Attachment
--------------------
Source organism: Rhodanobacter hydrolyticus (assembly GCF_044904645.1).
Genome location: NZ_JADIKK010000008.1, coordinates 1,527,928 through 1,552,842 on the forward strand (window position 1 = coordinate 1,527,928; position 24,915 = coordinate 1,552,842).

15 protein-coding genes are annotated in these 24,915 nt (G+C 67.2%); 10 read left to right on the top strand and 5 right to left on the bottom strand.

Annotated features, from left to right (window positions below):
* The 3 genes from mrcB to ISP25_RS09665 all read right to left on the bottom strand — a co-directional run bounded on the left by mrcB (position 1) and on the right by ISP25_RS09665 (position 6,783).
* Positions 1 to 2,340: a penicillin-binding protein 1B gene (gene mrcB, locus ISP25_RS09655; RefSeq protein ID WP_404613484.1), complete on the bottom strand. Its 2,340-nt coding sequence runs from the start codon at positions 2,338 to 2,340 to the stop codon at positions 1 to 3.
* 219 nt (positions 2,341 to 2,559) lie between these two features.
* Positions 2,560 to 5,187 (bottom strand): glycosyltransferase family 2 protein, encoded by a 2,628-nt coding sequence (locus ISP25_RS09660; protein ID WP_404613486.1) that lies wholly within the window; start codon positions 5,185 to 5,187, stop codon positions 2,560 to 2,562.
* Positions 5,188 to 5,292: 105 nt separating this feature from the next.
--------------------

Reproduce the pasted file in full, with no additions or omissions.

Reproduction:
Source organism: Rhodanobacter hydrolyticus (assembly GCF_044904645.1).
Genome location: NZ_JADIKK010000008.1, coordinates 1,527,928 through 1,552,842 on the forward strand (window position 1 = coordinate 1,527,928; position 24,915 = coordinate 1,552,842).

15 protein-coding genes are annotated in these 24,915 nt (G+C 67.2%); 10 read left to right on the top strand and 5 right to left on the bottom strand.

Annotated features, from left to right (window positions below):
* The 3 genes from mrcB to ISP25_RS09665 all read right to left on the bottom strand — a co-directional run bounded on the left by mrcB (position 1) and on the right by ISP25_RS09665 (position 6,783).
* Positions 1 to 2,340: a penicillin-binding protein 1B gene (gene mrcB, locus ISP25_RS09655; RefSeq protein ID WP_404613484.1), complete on the bottom strand. Its 2,340-nt coding sequence runs from the start codon at positions 2,338 to 2,340 to the stop codon at positions 1 to 3.
* 219 nt (positions 2,341 to 2,559) lie between these two features.
* Positions 2,560 to 5,187 (bottom strand): glycosyltransferase family 2 protein, encoded by a 2,628-nt coding sequence (locus ISP25_RS09660; protein ID WP_404613486.1) that lies wholly within the window; start codon positions 5,185 to 5,187, stop codon positions 2,560 to 2,562.
* Positions 5,188 to 5,292: 105 nt separating this feature from the next.